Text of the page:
For most people, the first sign of a possible stroke is a transient ischemic attack. A transient ischemic attack is a temporary defect in the delivery of blood to one part of the brain.
The symptoms of a transient ischemic attack are the same as those of a stroke, but they last for a shorter period of time - from a few minutes to 24 hours, and then fade and go away without leaving any lasting damage. A person may have more than one TIA, and the signs and symptoms associated with each may be the same or different.
The occurrence of a transient ischemic attack in a particular person may indicate that that person is at risk of having a severe stroke. Also, a person who has undergone a transient ischemic attack is more likely to have a stroke, than a person who has not experienced it before.

Causes and risk factors of stroke


Stroke symptoms


A stroke occurs if there is a problem or imbalance in the amount of blood entering the brain. The cause of the most common type of stroke - an ischemic stroke - is the delivery of a small amount of blood to the brain.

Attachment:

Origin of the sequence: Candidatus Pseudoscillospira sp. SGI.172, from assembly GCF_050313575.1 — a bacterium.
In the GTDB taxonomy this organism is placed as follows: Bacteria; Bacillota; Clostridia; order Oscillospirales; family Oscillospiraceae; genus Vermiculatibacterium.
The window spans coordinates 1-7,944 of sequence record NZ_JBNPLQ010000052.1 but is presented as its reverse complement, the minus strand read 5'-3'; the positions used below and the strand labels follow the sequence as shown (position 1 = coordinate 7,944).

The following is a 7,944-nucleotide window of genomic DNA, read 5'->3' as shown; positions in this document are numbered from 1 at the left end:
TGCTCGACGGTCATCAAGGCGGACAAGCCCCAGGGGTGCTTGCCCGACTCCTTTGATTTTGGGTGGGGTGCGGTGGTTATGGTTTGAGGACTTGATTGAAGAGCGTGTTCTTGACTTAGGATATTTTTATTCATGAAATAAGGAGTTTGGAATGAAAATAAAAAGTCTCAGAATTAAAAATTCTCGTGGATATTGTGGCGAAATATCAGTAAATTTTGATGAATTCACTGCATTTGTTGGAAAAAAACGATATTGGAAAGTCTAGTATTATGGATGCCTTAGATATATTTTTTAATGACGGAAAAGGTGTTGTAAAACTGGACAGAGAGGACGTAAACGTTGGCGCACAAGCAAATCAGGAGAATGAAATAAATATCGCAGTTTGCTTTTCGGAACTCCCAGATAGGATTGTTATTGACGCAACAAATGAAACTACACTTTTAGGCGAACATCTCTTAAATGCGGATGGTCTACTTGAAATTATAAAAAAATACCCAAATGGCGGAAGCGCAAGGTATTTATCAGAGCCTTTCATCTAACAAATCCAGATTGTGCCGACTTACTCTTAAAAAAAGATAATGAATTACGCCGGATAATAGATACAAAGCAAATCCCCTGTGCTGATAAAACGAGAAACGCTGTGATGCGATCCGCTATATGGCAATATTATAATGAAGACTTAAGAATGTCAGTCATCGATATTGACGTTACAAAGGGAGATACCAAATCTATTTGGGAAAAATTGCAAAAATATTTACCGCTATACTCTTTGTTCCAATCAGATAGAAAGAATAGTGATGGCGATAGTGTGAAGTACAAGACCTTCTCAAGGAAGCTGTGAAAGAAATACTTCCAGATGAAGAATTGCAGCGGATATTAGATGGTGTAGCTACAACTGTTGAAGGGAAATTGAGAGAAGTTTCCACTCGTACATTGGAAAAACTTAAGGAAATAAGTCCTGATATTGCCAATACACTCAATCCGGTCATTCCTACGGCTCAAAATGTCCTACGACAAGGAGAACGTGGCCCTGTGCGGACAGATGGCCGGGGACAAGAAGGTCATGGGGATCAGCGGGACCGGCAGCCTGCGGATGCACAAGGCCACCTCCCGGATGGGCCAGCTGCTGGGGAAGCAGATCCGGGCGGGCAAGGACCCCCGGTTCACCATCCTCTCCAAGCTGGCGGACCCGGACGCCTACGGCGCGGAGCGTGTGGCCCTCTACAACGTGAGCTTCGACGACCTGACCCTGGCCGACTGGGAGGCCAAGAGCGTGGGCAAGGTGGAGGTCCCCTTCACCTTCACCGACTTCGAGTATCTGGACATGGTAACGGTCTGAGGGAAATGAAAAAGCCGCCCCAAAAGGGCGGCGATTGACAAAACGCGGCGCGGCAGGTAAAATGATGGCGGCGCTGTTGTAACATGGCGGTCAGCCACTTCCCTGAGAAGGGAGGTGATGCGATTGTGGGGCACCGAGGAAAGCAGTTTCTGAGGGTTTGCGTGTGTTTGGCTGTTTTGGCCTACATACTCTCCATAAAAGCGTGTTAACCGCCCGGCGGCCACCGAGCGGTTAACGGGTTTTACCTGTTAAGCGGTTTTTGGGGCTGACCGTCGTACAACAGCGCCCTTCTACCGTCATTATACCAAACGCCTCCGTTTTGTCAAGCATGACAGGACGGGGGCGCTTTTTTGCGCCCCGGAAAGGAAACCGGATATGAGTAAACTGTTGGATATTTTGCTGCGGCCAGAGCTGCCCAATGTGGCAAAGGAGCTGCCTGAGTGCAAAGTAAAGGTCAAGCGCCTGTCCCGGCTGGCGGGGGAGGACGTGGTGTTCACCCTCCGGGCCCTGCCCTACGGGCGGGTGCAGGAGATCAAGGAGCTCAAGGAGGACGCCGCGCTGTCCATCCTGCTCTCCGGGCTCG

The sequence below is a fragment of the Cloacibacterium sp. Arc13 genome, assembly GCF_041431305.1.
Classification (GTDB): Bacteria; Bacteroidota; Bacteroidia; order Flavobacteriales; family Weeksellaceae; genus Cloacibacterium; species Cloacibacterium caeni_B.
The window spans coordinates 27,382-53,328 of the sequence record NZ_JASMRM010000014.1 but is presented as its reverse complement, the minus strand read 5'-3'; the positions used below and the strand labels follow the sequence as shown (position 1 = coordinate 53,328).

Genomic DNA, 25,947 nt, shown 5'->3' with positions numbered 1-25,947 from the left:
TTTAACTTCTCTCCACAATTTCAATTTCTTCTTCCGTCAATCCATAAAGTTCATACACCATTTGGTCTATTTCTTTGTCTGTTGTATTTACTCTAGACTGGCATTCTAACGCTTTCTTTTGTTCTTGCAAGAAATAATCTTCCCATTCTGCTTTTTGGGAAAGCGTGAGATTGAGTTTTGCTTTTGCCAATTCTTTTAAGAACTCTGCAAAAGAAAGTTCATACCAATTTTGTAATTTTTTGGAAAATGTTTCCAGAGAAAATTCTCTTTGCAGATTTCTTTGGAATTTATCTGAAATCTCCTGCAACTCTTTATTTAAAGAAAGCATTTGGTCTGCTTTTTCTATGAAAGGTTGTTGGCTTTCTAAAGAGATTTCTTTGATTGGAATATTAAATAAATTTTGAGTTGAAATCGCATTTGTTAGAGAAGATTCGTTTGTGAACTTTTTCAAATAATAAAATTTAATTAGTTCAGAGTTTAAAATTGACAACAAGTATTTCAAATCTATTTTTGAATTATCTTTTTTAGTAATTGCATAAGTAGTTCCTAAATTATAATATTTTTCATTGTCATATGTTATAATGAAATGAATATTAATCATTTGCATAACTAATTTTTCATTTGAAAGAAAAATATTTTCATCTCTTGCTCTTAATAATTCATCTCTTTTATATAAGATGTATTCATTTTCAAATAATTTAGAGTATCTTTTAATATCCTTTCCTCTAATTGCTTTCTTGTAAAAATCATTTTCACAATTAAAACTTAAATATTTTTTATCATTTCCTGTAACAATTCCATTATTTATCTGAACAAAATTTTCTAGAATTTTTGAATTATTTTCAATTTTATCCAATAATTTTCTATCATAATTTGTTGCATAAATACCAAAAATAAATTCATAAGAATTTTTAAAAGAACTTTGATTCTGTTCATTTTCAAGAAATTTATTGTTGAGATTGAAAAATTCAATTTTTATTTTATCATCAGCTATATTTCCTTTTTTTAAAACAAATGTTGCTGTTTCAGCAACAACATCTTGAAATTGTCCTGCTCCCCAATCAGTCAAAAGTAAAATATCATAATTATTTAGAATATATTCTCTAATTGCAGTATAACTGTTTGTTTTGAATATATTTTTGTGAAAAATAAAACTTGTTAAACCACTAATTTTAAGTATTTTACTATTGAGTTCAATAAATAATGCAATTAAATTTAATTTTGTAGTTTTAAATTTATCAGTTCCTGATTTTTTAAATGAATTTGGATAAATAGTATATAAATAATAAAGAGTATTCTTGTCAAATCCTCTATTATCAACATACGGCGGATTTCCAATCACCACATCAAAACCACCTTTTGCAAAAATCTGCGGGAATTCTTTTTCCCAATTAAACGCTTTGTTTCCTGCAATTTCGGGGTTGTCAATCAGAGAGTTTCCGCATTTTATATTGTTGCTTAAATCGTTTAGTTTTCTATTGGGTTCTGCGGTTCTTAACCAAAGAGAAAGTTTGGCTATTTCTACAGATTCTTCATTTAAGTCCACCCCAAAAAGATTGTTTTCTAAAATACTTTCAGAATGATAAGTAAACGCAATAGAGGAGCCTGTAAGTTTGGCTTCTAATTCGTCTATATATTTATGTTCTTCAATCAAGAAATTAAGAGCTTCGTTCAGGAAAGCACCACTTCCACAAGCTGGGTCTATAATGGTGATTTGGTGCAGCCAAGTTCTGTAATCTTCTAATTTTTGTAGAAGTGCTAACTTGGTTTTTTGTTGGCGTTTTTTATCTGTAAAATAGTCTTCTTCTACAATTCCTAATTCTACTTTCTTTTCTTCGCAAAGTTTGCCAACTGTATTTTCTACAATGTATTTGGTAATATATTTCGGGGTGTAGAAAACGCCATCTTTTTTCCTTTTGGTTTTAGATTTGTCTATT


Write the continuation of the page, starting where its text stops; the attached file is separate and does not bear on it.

The cause of the other type of stroke - hemorrhagic stroke - is the presence of excess blood in the skull.

Ischemic stroke:
This type of stroke accounts for about 80% of strokes. This stroke occurs when the arteries of the brain narrow or block, causing a significant decrease in the amount of blood supplied to the brain (ischemia). This prevents, therefore, supplying the brain with oxygen and various nutrients, which leads to the death of brain cells within a few minutes.

The most common types of ischemic stroke are:
Thrombotic stroke - This type of stroke occurs when a thrombus forms in one of the arteries that supply blood to the brain. Blood clotting usually occurs in areas that have been affected by atherosclerosis, a disease in which arteries become clogged due to the accumulation of fatty deposits (plaques). This process occurs in one of the arteries of the head (kuh - ROT - id) located at the back of the neck and responsible for supplying blood to the brain, such as other arteries in the region of the neck and brain.

Embolic stroke - This type of stroke occurs when a clot or other particle forms inside a blood vessel far from the brain, in the area of ​​the heart. . This type of thrombus is called an embolus. This condition arises, in general, as a result of disturbances in the heart rhythm in one of the two upper chambers of the heart ( atrial fibrillation), which leads to an imbalance in the blood supply and the formation of clots.